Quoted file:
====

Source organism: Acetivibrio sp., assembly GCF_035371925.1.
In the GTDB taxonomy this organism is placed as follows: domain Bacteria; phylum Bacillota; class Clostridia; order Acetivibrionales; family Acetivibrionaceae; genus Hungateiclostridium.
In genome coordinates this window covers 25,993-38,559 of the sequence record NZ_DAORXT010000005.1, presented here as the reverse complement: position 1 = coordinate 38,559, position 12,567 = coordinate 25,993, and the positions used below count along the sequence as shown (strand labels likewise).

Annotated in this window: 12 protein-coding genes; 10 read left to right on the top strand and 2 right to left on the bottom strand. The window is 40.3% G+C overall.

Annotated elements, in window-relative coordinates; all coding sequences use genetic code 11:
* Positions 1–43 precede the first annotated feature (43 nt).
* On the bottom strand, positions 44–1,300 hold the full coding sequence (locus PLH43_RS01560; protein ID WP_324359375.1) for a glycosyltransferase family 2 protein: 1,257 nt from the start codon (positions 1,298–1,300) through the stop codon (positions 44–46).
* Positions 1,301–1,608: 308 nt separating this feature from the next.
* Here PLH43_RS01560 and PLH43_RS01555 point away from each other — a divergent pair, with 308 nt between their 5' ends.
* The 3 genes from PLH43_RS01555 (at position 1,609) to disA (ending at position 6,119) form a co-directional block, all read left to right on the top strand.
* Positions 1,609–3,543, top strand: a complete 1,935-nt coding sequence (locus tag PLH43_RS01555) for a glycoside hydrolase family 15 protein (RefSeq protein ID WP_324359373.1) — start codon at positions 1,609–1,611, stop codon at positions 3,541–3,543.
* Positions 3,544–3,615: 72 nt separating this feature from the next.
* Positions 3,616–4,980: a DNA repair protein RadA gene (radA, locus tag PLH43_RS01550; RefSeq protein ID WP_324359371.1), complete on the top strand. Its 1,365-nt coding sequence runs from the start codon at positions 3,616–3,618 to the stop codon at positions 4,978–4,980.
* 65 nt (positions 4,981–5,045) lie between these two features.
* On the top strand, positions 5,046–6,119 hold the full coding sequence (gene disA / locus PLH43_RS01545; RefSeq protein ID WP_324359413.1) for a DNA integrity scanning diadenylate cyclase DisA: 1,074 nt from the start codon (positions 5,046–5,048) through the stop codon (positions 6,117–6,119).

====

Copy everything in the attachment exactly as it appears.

Source organism: Acetivibrio sp., assembly GCF_035371925.1.
In the GTDB taxonomy this organism is placed as follows: domain Bacteria; phylum Bacillota; class Clostridia; order Acetivibrionales; family Acetivibrionaceae; genus Hungateiclostridium.
In genome coordinates this window covers 25,993-38,559 of the sequence record NZ_DAORXT010000005.1, presented here as the reverse complement: position 1 = coordinate 38,559, position 12,567 = coordinate 25,993, and the positions used below count along the sequence as shown (strand labels likewise).

Annotated in this window: 12 protein-coding genes; 10 read left to right on the top strand and 2 right to left on the bottom strand. The window is 40.3% G+C overall.

Annotated elements, in window-relative coordinates; all coding sequences use genetic code 11:
* Positions 1–43 precede the first annotated feature (43 nt).
* On the bottom strand, positions 44–1,300 hold the full coding sequence (locus PLH43_RS01560; protein ID WP_324359375.1) for a glycosyltransferase family 2 protein: 1,257 nt from the start codon (positions 1,298–1,300) through the stop codon (positions 44–46).
* Positions 1,301–1,608: 308 nt separating this feature from the next.
* Here PLH43_RS01560 and PLH43_RS01555 point away from each other — a divergent pair, with 308 nt between their 5' ends.
* The 3 genes from PLH43_RS01555 (at position 1,609) to disA (ending at position 6,119) form a co-directional block, all read left to right on the top strand.
* Positions 1,609–3,543, top strand: a complete 1,935-nt coding sequence (locus tag PLH43_RS01555) for a glycoside hydrolase family 15 protein (RefSeq protein ID WP_324359373.1) — start codon at positions 1,609–1,611, stop codon at positions 3,541–3,543.
* Positions 3,544–3,615: 72 nt separating this feature from the next.
* Positions 3,616–4,980: a DNA repair protein RadA gene (radA, locus tag PLH43_RS01550; RefSeq protein ID WP_324359371.1), complete on the top strand. Its 1,365-nt coding sequence runs from the start codon at positions 3,616–3,618 to the stop codon at positions 4,978–4,980.
* 65 nt (positions 4,981–5,045) lie between these two features.
* On the top strand, positions 5,046–6,119 hold the full coding sequence (gene disA / locus PLH43_RS01545; RefSeq protein ID WP_324359413.1) for a DNA integrity scanning diadenylate cyclase DisA: 1,074 nt from the start codon (positions 5,046–5,048) through the stop codon (positions 6,117–6,119).